MidAmerican Solar and SunPower Corp. (Nasdaq: SPWR) marked the start of major construction at the Antelope Valley Solar Projects – two projects co-located in Kern and Los Angeles counties in California – with a community celebration. The 579-megawatt development will employ approximately 650 workers during a three-year construction period; generate more than $500 million in regional economic impact, the majority of which will be generated during construction; and serve California's growing electricity demand with clean, renewable solar power.
The Antelope Valley Solar Projects make up the world's largest solar power development under construction. When complete, the projects will provide enough energy to power approximately 400,000 average California homes.
"The Antelope Valley Solar Projects are already creating needed jobs and economic opportunity in local communities, while at the same time, providing direct, long-term environmental benefits," said Paul Caudill , president of MidAmerican Solar. "We look forward to continuing our involvement in the Rosamond, Lancaster and Palmdale communities and, as we move forward, in the surrounding areas. The MidAmerican Solar team is committed to working hand-in-hand with the development's neighbors and stakeholders. We also look forward to providing a reliable source of renewable energy to our customer Southern California Edison."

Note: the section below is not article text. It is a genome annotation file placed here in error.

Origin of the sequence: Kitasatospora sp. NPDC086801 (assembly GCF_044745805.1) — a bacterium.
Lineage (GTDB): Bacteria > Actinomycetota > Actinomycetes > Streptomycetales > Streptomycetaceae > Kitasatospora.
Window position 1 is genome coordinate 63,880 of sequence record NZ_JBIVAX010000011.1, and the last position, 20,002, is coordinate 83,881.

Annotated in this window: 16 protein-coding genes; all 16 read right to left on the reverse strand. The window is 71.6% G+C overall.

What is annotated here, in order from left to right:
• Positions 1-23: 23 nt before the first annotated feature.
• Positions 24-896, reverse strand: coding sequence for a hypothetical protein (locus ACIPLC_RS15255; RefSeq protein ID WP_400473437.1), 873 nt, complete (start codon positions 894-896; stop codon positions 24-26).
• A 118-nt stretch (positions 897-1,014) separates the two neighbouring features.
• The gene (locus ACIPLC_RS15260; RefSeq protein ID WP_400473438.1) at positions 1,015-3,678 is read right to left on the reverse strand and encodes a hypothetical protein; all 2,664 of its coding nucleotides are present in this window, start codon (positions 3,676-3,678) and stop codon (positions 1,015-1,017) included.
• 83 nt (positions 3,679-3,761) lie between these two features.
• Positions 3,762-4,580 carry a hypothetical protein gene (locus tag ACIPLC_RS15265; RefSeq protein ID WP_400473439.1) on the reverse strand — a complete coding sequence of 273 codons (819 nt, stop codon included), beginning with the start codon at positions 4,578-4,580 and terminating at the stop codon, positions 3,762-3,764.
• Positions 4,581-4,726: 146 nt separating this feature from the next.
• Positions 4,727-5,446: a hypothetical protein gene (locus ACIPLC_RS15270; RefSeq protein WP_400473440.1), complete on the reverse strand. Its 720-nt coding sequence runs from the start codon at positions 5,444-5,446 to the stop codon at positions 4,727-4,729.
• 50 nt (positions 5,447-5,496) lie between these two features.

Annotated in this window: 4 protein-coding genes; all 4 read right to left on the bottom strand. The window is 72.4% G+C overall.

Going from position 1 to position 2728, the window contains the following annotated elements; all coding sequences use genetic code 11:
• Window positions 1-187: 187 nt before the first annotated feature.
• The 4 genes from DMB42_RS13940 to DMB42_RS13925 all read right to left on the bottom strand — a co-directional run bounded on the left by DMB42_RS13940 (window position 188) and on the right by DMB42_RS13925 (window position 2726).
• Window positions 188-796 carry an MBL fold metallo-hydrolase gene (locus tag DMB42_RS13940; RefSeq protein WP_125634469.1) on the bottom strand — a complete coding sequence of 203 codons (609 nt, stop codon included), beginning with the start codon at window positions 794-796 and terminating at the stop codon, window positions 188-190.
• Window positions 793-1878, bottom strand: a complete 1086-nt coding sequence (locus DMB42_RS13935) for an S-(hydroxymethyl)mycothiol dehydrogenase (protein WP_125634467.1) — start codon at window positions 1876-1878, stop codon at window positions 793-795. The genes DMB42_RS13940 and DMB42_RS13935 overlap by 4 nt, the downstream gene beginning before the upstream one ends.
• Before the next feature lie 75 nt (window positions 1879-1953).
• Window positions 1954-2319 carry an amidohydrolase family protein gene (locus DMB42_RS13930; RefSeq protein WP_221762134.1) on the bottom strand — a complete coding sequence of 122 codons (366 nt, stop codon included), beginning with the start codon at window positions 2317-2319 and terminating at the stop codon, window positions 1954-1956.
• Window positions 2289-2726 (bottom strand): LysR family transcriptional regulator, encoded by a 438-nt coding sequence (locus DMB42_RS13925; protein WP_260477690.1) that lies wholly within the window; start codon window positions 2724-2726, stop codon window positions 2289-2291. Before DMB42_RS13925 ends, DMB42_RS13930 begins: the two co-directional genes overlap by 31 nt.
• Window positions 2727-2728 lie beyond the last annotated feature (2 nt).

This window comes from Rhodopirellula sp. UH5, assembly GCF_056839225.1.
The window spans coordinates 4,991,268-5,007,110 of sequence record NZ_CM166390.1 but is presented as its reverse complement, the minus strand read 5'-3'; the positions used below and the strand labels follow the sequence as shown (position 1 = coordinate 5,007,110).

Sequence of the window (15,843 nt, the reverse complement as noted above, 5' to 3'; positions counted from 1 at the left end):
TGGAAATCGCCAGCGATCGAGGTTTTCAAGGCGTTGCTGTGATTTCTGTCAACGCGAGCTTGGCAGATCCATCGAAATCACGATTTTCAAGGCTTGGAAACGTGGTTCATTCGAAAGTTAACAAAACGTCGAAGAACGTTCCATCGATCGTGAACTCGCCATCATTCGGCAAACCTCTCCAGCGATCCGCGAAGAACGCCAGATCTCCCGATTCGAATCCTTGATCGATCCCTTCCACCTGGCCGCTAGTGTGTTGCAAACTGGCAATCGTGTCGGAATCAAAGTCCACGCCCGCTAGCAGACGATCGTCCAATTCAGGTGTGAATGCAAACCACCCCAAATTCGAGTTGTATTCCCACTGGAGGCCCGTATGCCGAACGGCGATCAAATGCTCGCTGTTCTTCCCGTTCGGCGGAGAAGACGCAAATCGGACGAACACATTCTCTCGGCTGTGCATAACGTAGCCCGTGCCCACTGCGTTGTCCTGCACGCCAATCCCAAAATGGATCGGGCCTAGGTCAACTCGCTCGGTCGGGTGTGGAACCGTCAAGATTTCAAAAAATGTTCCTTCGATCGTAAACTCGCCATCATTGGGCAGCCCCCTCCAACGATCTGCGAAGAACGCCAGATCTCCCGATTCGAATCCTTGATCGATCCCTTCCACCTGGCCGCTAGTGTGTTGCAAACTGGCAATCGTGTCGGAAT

It’s a portable socket that gets its power from the sun rather than the grid. You plug into a window instead of into the wall. It’s easy.
That was the whole point, according to the designers, Kyohu Song and Boa Oh: “We tried to design a portable socket, so that users can use it intuitively without special training,” they write.
It is really simple. The portable socket attaches to a window like a leech to human skin. On its underside, it has solar panels:
The solar panels suck energy from the sun. The charger converts that energy into electricity. You plug in to the charger.
Even better, the charger stores that energy. After five to eight hours of charging, the socket provides 10 hours of use. You can pop it off the window, stick it in your bag, and use it to charge up your phone with solar energy, even if you’re sitting in a dark room.
China is accused of selling solar panel components to European consumers at prices below fair market value, the European Commission said.